Factor in too, the one of the first things the President of the Synod did in 2002 when people began to be critical of some of his decisions was to replace members of the CCM with those who had publically written in his support prior to their appointments -- hence providing an important source of support for his agenda, since the CCM works much as the Supreme Court does in the US. Also factor in that despite receiving numerous resolutions from entire Districts of the LCMS in the last convention that disagreed with some of his and some of the CCM's actions and called for discussion and change, but because the President appoints the floor committees, none of these resolutions were heard before the assembly. Is this facts seeing the light of day? Is this truth standing up in the light of scrutiny?

The amazing thing about this resolution -- the CCM did not expand his authority, at least not exactly in the way he asked. The frightening thing is that it was asked for. What is our Synod becoming?

Perhaps more frightening is how the CCM did come up with a way to quieten down further dissent:

Writes the CCM:

While agencies may offer contracts or calls to individuals regardless of their histories, it should be pointed out that prior to acceptance of a position, potential staff members will be required to signstatements that they have received, understand, and agree to abide by the conflict of interest provisions of Bylaw 1.5.12.1 (see Bylaw 1.5.12.2). Presumably individuals as identified in the questions, in order to fulfill their responsibilities in a manner reflecting the highest degree of integrity and honesty consistentwith the Scriptures and in order not to enter into activities detrimental to the interests of the Synod, will have determined, in advance of acceptance, no longer to associate with groups whose theological positions are contrary to the Synod, to publicly subscribe to theological positions of such groups, or to publicly speak, teach, or write in a manner inconsistent with the theological positions of the Synod or to take any other actions which may be detrimental to the interests of the Synod or its agencies. If inappropriate activity continues, the position must be vacated pursuant to Bylaw 1.5.12.1 (b) (5).

The language is couched very positively but ask: what is in the interest of the Synod? Truth or existing policy and struture? Are we beyond improvement?

One could say we are over reacting and being overly suspicious, but the next post gives more to chew on to consider is the adminstration seeking to encompass even more authority and allow less discussion and dissent and potential for growth?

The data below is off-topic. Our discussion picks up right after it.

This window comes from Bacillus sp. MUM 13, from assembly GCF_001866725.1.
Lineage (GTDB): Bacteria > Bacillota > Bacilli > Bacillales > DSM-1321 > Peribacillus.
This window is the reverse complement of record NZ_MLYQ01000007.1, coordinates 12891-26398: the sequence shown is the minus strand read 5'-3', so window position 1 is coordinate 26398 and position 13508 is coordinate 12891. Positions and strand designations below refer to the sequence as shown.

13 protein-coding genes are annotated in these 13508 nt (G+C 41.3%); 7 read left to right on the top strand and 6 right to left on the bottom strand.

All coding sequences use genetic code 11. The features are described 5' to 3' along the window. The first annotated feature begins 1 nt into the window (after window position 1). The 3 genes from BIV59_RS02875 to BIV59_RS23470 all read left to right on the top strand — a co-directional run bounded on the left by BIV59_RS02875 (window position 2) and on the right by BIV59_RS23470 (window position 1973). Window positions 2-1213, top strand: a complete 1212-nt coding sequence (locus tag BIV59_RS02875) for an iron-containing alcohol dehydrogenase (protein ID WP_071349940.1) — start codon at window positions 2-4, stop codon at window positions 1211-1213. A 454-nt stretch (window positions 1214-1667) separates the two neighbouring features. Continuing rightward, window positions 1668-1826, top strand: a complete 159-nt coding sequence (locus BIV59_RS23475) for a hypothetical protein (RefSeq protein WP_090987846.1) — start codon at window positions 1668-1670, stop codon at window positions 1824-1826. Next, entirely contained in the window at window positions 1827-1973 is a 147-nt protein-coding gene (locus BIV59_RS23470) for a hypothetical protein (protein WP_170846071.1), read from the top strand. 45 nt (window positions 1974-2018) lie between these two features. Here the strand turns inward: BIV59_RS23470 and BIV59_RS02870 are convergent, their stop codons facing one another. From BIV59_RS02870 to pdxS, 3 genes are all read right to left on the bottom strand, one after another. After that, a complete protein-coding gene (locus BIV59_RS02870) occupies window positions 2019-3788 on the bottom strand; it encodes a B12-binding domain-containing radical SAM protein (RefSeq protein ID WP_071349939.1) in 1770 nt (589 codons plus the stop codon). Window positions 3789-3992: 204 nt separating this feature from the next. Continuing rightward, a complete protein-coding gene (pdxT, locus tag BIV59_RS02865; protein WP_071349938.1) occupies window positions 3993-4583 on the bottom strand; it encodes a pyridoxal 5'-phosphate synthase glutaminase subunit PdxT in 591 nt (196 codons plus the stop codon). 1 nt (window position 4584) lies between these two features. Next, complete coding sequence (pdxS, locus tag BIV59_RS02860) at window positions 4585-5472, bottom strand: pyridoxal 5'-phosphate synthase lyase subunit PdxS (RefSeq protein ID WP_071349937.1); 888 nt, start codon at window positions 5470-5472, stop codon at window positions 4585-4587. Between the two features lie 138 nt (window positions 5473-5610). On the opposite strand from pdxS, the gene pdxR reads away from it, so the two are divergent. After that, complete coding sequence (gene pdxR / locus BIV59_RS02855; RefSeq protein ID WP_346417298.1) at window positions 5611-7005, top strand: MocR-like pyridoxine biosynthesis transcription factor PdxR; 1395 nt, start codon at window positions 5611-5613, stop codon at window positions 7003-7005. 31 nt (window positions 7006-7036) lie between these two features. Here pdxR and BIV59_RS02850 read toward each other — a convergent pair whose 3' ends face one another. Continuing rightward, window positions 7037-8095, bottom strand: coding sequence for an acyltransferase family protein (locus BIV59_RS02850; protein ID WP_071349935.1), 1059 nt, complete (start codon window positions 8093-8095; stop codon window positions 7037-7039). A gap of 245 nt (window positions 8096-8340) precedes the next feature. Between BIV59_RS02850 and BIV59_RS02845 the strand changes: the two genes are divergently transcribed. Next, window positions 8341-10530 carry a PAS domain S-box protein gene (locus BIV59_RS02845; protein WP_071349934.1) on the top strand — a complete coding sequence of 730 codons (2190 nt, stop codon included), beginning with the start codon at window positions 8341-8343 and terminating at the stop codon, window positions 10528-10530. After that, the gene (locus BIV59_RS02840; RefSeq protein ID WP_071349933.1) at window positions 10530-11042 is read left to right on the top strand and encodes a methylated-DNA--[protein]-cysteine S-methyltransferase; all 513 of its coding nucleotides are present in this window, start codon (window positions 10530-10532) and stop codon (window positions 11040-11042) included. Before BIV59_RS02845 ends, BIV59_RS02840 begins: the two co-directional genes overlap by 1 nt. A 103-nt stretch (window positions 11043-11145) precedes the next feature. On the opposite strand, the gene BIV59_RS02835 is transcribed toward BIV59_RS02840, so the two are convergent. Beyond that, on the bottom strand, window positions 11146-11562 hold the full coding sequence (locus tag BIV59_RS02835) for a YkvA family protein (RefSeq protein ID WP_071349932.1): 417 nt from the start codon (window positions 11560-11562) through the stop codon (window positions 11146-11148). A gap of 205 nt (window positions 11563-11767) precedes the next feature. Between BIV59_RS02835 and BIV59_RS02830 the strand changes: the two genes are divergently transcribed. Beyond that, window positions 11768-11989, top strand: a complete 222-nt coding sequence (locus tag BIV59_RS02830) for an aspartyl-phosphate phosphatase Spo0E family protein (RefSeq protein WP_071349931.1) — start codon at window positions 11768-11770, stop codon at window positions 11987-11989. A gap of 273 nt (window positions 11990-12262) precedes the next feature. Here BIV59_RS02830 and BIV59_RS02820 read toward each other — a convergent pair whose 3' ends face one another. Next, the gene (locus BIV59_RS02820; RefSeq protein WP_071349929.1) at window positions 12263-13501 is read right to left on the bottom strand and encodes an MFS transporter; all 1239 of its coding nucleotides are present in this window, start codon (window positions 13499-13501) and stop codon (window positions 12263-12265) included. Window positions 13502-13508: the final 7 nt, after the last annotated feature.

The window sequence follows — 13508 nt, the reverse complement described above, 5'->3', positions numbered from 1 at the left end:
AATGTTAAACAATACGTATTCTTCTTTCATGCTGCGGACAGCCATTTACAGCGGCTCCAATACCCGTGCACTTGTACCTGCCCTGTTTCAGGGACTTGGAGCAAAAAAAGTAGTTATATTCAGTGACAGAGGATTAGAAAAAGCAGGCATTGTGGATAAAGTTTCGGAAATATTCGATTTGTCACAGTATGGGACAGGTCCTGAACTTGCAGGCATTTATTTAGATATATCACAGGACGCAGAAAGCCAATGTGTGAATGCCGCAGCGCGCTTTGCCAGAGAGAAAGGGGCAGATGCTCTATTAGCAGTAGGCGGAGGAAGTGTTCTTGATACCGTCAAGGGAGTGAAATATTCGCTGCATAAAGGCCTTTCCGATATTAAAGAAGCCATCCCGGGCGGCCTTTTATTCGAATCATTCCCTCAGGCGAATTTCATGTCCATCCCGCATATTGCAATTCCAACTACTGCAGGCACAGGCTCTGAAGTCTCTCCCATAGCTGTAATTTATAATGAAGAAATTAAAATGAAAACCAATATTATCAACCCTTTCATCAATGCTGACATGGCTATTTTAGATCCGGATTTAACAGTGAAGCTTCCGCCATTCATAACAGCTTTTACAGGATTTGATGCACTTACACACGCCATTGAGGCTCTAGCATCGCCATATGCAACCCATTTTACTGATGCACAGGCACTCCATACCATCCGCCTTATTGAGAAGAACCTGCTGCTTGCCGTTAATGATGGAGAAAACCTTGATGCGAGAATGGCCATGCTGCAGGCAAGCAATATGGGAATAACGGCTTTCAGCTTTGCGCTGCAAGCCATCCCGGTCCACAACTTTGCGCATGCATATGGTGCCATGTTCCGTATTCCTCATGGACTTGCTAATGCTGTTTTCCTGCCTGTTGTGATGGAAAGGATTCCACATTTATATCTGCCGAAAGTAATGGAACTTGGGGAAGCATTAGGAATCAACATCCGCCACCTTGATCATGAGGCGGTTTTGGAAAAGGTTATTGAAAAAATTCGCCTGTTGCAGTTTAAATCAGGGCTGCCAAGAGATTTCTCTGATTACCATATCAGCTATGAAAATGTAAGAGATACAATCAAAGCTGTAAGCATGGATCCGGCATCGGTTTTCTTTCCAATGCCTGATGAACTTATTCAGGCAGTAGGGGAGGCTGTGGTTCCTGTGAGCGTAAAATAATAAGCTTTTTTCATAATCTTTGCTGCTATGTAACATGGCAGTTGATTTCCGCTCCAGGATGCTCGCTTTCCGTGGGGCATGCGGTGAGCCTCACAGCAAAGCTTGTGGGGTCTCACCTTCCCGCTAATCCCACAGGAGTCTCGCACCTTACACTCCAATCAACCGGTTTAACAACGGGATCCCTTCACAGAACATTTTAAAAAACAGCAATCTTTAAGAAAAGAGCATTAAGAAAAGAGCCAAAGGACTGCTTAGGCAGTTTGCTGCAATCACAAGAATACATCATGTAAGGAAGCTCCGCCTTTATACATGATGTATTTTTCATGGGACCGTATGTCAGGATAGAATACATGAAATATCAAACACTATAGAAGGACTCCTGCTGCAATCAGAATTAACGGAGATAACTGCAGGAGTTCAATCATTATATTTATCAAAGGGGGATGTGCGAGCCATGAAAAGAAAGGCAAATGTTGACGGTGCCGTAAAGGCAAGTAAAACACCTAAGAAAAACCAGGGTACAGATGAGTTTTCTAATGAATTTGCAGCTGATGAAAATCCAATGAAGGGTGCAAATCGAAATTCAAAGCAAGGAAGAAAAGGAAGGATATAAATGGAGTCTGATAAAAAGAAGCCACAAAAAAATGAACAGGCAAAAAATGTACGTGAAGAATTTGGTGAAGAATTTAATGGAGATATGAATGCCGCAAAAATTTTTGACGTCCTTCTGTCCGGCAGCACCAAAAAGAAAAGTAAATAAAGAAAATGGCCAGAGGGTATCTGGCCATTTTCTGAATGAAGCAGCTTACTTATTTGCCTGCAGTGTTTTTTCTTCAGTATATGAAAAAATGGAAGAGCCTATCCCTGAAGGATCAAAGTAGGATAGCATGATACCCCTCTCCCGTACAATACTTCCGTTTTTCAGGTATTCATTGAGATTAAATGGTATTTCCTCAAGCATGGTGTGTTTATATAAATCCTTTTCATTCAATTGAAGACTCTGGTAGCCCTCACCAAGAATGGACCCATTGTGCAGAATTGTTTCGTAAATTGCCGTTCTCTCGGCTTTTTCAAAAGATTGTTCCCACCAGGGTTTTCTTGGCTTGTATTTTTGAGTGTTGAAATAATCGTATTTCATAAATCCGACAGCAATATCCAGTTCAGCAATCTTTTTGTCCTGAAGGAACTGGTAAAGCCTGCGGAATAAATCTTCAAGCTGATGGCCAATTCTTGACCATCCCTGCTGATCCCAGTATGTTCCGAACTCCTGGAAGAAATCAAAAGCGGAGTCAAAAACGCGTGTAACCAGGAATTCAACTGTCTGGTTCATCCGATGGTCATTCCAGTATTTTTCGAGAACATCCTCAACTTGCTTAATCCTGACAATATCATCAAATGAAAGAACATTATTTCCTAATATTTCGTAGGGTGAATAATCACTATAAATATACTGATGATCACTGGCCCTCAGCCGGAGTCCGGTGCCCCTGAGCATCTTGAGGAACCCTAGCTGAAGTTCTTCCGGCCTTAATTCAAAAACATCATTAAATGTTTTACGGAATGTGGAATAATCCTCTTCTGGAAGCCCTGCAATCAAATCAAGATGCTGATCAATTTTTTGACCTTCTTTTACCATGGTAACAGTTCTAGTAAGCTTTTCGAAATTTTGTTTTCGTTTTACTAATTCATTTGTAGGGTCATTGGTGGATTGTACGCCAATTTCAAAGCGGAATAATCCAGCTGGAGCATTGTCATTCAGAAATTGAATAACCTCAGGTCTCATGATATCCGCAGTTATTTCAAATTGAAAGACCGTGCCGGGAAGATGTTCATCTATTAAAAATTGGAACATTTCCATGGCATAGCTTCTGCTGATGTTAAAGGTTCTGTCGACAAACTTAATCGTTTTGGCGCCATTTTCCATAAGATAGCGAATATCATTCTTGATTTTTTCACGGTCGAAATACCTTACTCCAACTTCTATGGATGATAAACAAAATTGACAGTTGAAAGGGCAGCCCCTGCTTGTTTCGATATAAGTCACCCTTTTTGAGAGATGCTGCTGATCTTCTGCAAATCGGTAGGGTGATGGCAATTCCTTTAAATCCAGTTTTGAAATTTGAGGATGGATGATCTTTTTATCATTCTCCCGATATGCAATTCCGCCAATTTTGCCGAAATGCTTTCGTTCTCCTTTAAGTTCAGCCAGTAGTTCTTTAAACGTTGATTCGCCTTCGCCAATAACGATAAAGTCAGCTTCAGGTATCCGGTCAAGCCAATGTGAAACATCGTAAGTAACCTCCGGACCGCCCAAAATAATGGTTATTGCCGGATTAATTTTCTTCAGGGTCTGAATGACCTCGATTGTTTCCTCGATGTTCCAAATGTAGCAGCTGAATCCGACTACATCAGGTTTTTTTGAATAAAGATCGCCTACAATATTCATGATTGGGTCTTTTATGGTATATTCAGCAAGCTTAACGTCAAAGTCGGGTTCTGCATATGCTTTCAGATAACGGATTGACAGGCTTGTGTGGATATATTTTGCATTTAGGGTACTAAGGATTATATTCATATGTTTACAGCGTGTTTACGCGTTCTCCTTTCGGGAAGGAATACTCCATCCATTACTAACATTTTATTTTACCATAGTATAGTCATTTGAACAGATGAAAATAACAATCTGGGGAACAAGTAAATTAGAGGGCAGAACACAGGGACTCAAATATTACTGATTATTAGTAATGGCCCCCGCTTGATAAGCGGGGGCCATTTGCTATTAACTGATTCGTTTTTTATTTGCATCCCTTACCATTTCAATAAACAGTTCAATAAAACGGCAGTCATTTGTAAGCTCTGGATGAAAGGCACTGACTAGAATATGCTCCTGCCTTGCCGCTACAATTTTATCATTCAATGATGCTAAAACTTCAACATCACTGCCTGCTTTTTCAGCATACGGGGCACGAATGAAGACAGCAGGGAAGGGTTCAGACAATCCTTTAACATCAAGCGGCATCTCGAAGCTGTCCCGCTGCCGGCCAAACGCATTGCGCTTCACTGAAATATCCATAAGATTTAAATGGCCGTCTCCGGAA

Remember the context of how our Synod works: Resolutions about practices and beliefs are submitted to the convention. The President appoints various committees (the Districts have some input as to who they will be) who use the submissions as suggestions, but craft their own agenda for the most part. Last time around the convention did not hear from the committees much in the way of any criticism of the President though there were abundant instances from a multitude of districts. The CCM then determines what these resolutions "mean" in the light of receieved questions, many coming from the President himself. One such decision had made it impossible for the President to be placed under ecclesiastical discipline during the term of his office, but this was so radical the previous convention did put a process into place, though it is so difficult to achieve the votes necessary, it is unsure how effective the process would be if it needed to tackle something needing such discipline. And remember, the President appoints the members of the CCM.

And the final big context is this: our Synod is divided (my next post will reflect this as well) on some fundamental issues of belief and practice. In my opinion, for the sake of unity, we need discussion to see if agreement is possible. What we have is not that. The Synod is divided. Is the approach of the administration about seeking the "Synod's" interests or rather about achieving an agenda, so strongly believed in, it would even seek to eliminate dissenting voices in the name of that synod. Remember, the CCM gets to tell us what the overatures we pass mean. And remember it is getting more dangerous to disagree with the CCM -- as disagreement is against the Synod's interests.

An exercise in curiosity: read the minutes for yourself and ask how many of them are related to defending or expanding the President's authority